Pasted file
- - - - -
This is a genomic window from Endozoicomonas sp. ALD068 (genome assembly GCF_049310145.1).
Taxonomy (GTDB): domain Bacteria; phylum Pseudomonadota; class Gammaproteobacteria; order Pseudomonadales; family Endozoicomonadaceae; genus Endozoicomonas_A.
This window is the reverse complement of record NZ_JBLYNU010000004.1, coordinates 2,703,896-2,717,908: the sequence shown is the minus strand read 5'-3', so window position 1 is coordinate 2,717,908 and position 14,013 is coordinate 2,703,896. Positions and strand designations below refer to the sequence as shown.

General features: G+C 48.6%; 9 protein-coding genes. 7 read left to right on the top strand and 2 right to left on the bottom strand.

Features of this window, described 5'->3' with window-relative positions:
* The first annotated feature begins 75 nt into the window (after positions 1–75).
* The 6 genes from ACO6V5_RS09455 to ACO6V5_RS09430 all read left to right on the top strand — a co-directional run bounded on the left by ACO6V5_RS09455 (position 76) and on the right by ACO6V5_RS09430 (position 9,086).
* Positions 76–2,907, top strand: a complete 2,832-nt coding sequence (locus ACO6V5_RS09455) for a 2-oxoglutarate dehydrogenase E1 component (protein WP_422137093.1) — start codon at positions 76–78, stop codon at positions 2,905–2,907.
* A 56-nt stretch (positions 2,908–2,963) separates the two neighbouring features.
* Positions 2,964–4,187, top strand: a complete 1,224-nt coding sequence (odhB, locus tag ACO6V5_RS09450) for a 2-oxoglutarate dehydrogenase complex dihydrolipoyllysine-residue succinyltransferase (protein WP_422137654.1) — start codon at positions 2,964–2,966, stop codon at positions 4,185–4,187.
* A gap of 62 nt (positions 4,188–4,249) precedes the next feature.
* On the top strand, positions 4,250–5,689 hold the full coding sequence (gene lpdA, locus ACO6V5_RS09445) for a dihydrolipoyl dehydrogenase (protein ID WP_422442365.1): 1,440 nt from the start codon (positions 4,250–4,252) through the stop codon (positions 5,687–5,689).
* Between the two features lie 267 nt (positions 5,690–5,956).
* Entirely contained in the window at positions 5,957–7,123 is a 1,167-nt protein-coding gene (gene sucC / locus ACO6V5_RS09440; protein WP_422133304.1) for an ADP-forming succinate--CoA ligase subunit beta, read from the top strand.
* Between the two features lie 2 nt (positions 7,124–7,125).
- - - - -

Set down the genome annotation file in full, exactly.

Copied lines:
This is a genomic window from Endozoicomonas sp. ALD068 (genome assembly GCF_049310145.1).
Taxonomy (GTDB): domain Bacteria; phylum Pseudomonadota; class Gammaproteobacteria; order Pseudomonadales; family Endozoicomonadaceae; genus Endozoicomonas_A.
This window is the reverse complement of record NZ_JBLYNU010000004.1, coordinates 2,703,896-2,717,908: the sequence shown is the minus strand read 5'-3', so window position 1 is coordinate 2,717,908 and position 14,013 is coordinate 2,703,896. Positions and strand designations below refer to the sequence as shown.

General features: G+C 48.6%; 9 protein-coding genes. 7 read left to right on the top strand and 2 right to left on the bottom strand.

Features of this window, described 5'->3' with window-relative positions:
* The first annotated feature begins 75 nt into the window (after positions 1–75).
* The 6 genes from ACO6V5_RS09455 to ACO6V5_RS09430 all read left to right on the top strand — a co-directional run bounded on the left by ACO6V5_RS09455 (position 76) and on the right by ACO6V5_RS09430 (position 9,086).
* Positions 76–2,907, top strand: a complete 2,832-nt coding sequence (locus ACO6V5_RS09455) for a 2-oxoglutarate dehydrogenase E1 component (protein WP_422137093.1) — start codon at positions 76–78, stop codon at positions 2,905–2,907.
* A 56-nt stretch (positions 2,908–2,963) separates the two neighbouring features.
* Positions 2,964–4,187, top strand: a complete 1,224-nt coding sequence (odhB, locus tag ACO6V5_RS09450) for a 2-oxoglutarate dehydrogenase complex dihydrolipoyllysine-residue succinyltransferase (protein WP_422137654.1) — start codon at positions 2,964–2,966, stop codon at positions 4,185–4,187.
* A gap of 62 nt (positions 4,188–4,249) precedes the next feature.
* On the top strand, positions 4,250–5,689 hold the full coding sequence (gene lpdA, locus ACO6V5_RS09445) for a dihydrolipoyl dehydrogenase (protein ID WP_422442365.1): 1,440 nt from the start codon (positions 4,250–4,252) through the stop codon (positions 5,687–5,689).
* Between the two features lie 267 nt (positions 5,690–5,956).
* Entirely contained in the window at positions 5,957–7,123 is a 1,167-nt protein-coding gene (gene sucC / locus ACO6V5_RS09440; protein WP_422133304.1) for an ADP-forming succinate--CoA ligase subunit beta, read from the top strand.
* Between the two features lie 2 nt (positions 7,124–7,125).